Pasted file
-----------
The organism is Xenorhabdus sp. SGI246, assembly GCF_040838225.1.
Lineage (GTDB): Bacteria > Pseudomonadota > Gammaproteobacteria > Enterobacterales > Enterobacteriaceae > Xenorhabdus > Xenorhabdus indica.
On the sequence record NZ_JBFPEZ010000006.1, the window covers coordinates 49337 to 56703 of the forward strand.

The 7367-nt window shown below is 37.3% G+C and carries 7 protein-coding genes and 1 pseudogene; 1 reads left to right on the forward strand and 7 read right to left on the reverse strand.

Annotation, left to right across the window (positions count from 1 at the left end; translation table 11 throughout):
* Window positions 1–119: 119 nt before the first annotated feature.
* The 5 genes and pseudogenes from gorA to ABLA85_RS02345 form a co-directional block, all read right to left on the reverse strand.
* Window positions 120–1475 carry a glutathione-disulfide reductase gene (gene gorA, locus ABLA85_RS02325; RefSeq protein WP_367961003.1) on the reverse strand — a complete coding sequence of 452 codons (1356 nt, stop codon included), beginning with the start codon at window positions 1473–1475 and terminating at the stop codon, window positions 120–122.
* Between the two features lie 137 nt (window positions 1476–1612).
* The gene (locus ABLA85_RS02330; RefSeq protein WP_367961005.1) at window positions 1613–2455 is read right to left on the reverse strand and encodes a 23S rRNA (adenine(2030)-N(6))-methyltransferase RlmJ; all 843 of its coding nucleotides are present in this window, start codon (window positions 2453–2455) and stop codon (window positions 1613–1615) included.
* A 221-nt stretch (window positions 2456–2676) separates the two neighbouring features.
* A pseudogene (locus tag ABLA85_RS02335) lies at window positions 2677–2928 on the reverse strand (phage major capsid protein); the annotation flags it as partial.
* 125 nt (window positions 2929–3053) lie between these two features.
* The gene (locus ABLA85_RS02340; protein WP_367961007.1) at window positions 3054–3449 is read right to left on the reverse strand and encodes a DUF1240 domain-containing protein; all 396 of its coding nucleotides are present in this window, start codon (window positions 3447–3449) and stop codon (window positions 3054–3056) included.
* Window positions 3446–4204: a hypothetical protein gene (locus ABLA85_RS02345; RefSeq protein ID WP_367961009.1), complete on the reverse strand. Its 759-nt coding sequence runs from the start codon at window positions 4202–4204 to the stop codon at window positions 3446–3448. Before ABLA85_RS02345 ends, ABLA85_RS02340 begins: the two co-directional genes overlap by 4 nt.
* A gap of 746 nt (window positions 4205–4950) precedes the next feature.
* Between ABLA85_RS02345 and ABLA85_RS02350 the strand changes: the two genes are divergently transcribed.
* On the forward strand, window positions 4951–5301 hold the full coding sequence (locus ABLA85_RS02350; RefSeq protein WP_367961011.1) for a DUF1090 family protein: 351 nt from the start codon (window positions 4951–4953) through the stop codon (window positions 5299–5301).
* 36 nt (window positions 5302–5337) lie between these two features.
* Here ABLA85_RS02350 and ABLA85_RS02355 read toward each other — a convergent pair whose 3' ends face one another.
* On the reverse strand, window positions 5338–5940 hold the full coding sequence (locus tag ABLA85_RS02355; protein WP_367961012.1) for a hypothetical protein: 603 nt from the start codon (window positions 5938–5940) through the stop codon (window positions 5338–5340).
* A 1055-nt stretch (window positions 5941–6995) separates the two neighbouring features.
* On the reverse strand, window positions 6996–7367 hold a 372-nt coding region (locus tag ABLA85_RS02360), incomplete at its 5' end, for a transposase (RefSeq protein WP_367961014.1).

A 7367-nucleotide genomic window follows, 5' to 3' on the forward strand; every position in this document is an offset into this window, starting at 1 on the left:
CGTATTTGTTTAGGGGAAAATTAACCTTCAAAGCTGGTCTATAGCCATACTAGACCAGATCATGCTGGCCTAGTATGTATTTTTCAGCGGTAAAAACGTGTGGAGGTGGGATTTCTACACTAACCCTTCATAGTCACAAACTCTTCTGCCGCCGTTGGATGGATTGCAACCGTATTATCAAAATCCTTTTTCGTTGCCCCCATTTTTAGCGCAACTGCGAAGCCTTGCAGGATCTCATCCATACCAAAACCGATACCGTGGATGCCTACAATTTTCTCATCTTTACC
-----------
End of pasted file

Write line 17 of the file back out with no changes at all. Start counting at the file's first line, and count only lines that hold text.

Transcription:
* Between ABLA85_RS02345 and ABLA85_RS02350 the strand changes: the two genes are divergently transcribed.